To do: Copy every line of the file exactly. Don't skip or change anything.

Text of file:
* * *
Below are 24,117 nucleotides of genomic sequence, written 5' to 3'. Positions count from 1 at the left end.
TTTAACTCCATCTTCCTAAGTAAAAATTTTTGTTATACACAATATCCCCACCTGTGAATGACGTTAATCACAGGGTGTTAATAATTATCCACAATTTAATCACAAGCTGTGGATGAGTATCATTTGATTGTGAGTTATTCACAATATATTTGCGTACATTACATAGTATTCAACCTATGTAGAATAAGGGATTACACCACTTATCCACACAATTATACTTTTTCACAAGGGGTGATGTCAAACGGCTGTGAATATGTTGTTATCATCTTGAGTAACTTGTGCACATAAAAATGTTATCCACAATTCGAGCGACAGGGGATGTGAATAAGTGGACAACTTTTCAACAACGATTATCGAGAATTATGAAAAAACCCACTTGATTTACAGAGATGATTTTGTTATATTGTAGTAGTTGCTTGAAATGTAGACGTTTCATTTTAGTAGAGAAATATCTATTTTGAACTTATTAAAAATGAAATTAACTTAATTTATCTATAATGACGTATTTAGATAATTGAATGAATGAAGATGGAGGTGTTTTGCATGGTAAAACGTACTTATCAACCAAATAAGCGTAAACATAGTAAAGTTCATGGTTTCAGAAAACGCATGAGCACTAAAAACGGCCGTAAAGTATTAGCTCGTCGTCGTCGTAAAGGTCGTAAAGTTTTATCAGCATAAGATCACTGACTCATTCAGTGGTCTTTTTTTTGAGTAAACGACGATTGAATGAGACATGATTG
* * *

Below are 24,117 nucleotides of genomic sequence, written 5' to 3'. Positions count from 1 at the left end.
TTTAACTCCATCTTCCTAAGTAAAAATTTTTGTTATACACAATATCCCCACCTGTGAATGACGTTAATCACAGGGTGTTAATAATTATCCACAATTTAATCACAAGCTGTGGATGAGTATCATTTGATTGTGAGTTATTCACAATATATTTGCGTACATTACATAGTATTCAACCTATGTAGAATAAGGGATTACACCACTTATCCACACAATTATACTTTTTCACAAGGGGTGATGTCAAACGGCTGTGAATATGTTGTTATCATCTTGAGTAACTTGTGCACATAAAAATGTTATCCACAATTCGAGCGACAGGGGATGTGAATAAGTGGACAACTTTTCAACAACGATTATCGAGAATTATGAAAAAACCCACTTGATTTACAGAGATGATTTTGTTATATTGTAGTAGTTGCTTGAAATGTAGACGTTTCATTTTAGTAGAGAAATATCTATTTTGAACTTATTAAAAATGAAATTAACTTAATTTATCTATAATGACGTATTTAGATAATTGAATGAATGAAGATGGAGGTGTTTTGCATGGTAAAACGTACTTATCAACCAAATAAGCGTAAACATAGTAAAGTTCATGGTTTCAGAAAACGCATGAGCACTAAAAACGGCCGTAAAGTATTAGCTCGTCGTCGTCGTAAAGGTCGTAAAGTTTTATCAGCATAAGATCACTGACTCATTCAGTGGTCTTTTTTTTGAGTAAACGACGATTGAATGAGACATGATTG